Costs and Benefits of Living Snow Fences

Tuesday, February 21, 2012 - 1:30pm

About the Event

Blowing and drifting snow are costly realities for transportation agencies in regions with significant snowfall. Large, heavy drifts can require extra snowplow trips or the use of specialized removal equipment to keep roadways passable. Living snow fences—plantings of trees or shrubs set back from the right-of-way—can be used to minimize blowing and drifting problems on a roadway. The fences can also decrease travel time and reduce the number and severity of snow-related crashes.

In this seminar, Gary Wyatt highlighted a benefit and cost analysis tool developed to help the Minnesota Department of Transportation evaluate its living snow fence program. The tool calculates global and site-specific economic, transportation, and environmental benefits of the fences as well as the costs to landowners. Wyatt also outlined how the tool helps prioritize problem areas and develop landowner payment programs.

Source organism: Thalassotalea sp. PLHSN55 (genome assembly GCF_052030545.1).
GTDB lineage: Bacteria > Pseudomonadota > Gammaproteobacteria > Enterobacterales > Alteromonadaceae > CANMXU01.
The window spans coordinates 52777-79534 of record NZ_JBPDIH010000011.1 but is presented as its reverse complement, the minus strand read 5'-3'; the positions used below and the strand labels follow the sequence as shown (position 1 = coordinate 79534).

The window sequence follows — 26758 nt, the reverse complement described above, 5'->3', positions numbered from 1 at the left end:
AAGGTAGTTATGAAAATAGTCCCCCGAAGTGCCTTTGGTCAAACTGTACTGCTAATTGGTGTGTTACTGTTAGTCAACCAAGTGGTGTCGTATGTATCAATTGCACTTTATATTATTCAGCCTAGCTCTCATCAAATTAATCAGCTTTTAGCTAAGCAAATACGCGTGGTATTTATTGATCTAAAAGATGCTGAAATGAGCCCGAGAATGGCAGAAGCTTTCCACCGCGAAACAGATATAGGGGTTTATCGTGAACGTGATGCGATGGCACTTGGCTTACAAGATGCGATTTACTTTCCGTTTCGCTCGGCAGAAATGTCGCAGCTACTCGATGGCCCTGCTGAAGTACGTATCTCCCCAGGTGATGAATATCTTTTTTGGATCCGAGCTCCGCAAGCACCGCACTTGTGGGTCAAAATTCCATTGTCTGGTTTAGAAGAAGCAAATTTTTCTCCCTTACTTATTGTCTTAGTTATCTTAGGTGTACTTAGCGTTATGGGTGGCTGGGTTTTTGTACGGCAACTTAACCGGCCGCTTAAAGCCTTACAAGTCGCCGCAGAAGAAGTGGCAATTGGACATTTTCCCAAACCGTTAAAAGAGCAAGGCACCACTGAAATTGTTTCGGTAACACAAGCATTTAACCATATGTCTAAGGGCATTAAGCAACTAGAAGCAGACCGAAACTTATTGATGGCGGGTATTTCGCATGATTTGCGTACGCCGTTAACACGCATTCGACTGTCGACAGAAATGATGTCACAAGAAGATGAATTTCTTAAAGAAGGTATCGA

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Gary Wyatt is an agroforestry educator and professor with the University of Minnesota Extension in Mankato. Wyatt promotes sustainable agroforestry practices that are economical and protect the soil, water, wildlife, and natural resources.